You have breast cancer." These are some of the most painful words a doctor can tell a woman. They strike fear into her heart; they mean surgery as well as potential radiation and chemotherapy for days on end, followed by the possibility that the cancer will return. The words are often just as painful for doctors. No matter how long they've been treating this disease, they never feel at ease with the hurt and fear in their patients' eyes.
Three years ago, I started working as a summer clinical research assistant for Dr. Paul Tartter '73, '77 M.D., the former chief of breast service at Mt. Sinai Hospital in New York City. At the time, breast cancer research meant little more to me than a well-paying job. But as the disease began to hurt people I knew, the research turned into an important and tangible way for me to help others affected by the disease.
Besides watching Dr. Tartter cut into patients' breasts in the operating room and lift out pink, fleshy tumors, I spent my days in his private practice and in the hospital's breast cancer clinic. (Because it is near both Harlem and the Upper East Side, Mt. Sinai attracts a diverse mix of patients.) The private-practice patients were mostly well-dressed and middle-aged to elderly. I remember one woman in her sixties whose husband accompanied her to the exam room. He fidgeted and looked away awkwardly when the doctor removed his wife's gown. Her mastectomy scar was shocking: instead of a right breast there was a flat surface with stitches, oddly juxtaposed with the intact left breast. Ravaged by chemotherapy, she was thin and pale, and wore a straw hat to cover her hair loss.
In contrast to the outwardly serene private-practice waiting room, the clinic was chaotic. At times medical students and residents were translators as much as doctors, rushing around with their high-school Spanish. Babies cried from the pediatric clinic next door. Nurses shuttled patients in and out of rooms as quickly as possible.
Yet whether they came to the clinic or the private practice, these women had their illness in common. Sometimes they would glance in my direction and give me a nervous smile, hoping I would understand, as a woman, the fear of losing a breast or even a life. Other times they would look down with tears in their eyes and I'd know they had received bad news. During my first few weeks at the hospital, I had nightmares that I would eventually go under the knife, lose a breast, and undergo the torture of chemotherapy, hoping that the poison would kill the cancer before it killed me.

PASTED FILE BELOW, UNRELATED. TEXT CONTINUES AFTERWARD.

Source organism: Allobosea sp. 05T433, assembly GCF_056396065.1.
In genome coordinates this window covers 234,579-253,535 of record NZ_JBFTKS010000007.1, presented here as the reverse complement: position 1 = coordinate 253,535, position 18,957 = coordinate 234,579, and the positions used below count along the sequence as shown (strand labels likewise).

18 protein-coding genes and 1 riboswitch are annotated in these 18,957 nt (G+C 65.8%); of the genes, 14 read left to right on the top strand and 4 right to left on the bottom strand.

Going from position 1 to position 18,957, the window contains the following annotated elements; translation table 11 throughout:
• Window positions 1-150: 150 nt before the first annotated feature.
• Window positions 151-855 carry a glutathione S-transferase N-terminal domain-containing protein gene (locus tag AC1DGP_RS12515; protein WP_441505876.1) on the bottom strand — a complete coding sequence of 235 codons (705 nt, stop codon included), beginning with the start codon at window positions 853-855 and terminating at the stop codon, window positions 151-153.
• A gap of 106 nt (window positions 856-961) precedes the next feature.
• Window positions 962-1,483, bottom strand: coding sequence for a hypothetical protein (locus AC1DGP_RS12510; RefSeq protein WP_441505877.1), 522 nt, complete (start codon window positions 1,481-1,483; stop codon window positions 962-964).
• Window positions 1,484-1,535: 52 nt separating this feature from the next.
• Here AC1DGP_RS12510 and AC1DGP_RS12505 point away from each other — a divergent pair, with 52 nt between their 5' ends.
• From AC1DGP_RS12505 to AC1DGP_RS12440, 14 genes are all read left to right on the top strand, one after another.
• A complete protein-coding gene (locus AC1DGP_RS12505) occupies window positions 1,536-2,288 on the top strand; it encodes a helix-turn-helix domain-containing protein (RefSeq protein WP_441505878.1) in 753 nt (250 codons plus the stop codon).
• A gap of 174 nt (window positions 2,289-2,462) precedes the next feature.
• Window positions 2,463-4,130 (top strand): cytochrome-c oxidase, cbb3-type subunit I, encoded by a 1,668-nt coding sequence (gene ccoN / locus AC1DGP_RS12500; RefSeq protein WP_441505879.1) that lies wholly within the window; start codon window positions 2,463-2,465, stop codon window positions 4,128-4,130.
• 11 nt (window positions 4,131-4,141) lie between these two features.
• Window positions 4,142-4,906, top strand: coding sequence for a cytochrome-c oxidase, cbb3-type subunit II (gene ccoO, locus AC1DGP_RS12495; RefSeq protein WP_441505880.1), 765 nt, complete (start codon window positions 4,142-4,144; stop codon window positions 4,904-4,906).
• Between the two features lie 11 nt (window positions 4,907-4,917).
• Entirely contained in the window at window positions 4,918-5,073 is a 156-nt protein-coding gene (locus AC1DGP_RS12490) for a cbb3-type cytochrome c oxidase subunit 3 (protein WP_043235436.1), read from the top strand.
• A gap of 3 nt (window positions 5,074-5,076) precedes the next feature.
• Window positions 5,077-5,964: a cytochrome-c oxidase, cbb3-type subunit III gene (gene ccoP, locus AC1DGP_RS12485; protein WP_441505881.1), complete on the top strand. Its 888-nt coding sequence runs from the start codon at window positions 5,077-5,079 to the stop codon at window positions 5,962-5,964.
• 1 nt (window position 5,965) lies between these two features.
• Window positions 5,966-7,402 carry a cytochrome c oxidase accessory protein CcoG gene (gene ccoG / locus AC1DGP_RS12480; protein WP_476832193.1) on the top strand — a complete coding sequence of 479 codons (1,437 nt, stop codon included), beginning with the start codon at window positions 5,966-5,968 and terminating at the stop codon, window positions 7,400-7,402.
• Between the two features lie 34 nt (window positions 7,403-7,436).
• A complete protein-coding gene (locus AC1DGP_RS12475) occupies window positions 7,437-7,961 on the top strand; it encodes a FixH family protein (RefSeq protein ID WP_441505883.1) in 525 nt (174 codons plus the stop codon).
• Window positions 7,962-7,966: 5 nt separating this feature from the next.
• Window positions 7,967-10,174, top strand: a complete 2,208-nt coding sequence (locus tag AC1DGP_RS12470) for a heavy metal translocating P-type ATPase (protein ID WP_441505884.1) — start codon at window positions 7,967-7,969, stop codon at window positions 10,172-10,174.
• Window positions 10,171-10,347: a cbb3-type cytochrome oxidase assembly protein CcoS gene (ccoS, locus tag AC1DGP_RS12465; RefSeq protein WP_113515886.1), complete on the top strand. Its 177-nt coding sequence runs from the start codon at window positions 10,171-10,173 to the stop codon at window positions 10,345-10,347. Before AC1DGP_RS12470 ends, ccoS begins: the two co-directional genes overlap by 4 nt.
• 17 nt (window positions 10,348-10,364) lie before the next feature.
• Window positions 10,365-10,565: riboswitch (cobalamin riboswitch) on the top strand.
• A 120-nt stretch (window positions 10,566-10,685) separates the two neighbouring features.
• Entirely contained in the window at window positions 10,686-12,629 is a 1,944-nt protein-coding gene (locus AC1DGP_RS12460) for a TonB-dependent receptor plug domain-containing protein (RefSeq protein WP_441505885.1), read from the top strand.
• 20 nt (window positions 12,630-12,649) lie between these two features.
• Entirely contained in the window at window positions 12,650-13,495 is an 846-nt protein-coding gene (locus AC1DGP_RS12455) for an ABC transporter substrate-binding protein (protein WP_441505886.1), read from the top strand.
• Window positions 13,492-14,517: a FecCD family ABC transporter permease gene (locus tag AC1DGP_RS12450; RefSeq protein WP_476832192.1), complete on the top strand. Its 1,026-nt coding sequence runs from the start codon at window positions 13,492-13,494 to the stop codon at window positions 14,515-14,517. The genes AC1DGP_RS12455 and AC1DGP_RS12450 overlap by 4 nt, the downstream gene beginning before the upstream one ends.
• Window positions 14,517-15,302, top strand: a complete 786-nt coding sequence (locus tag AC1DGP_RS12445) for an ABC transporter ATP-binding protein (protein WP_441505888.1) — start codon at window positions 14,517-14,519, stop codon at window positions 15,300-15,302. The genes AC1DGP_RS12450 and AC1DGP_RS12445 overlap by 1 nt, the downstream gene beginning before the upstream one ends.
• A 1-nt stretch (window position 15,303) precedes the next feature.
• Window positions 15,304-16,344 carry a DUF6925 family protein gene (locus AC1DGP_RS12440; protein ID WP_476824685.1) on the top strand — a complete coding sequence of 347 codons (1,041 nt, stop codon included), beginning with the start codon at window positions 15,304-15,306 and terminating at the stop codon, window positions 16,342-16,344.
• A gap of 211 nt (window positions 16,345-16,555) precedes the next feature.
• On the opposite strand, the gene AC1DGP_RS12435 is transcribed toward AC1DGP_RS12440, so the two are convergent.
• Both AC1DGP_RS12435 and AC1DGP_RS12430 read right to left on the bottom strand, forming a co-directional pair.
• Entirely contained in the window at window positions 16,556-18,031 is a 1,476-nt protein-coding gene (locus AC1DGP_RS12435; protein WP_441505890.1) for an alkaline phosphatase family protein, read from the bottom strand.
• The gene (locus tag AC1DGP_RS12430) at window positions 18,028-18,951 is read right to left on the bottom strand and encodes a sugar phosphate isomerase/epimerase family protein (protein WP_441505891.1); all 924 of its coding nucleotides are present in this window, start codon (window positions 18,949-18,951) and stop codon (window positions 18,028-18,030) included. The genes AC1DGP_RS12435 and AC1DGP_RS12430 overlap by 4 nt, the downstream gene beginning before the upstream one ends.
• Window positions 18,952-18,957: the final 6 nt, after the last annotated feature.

After three summers and four research projects, after seeing an aunt and several friends' mothers struggle with breast cancer, I realize the disease has become an integral part of my life, wherever I go. While in Malaysia visiting relatives recently, I was able to visit the breast cancer wards of a government-run hospital, which lack not only supplies and a plastic surgeon for breast reconstruction but also the ability to overcome cultural barriers to treating the disease. I was introduced to a patient who, because she feared hospitals, had been treated by an alternative "witch doctor" for a lump in her breast. She ended up in the hospital anyway, with a chest infection that had festered after her breast had been cut off with a knife. Bone scans revealed that the cancer had already spread through her body; lumps of it were visible on her back. She was only twenty-eight.
Although doctors in the United States rarely face the challenges seen by third-world physicians, they still experience feelings of helplessness. There were days at Mt. Sinai when I could see the frustration and fatigue on Dr. Tartter's face after he'd removed his surgical mask. Memories of this disease haunt me, too, even with my limited experience. The last hour of my last work day that first summer, I decided to follow Dr. Tartter to radiology before heading home on the subway. In a small, stuffy room filled with x-rays and slides, two radiologists were putting a bone scan up on the lighted box. The patient - age twenty-six - and her husband had discovered a lump in her breast on their wedding anniversary but had waited to have it checked out, attributing the anomaly to hormones. By the time the woman came in several months later, the lump had grown and had had to be surgically removed. Now the x-ray showed that the cancer had spread to her bones. The prognosis was bad. As I stood in silence, one of the radiologists, a woman in her mid-thirties, sighed as tears came to her eyes. Dr. Tartter quietly cursed and turned away.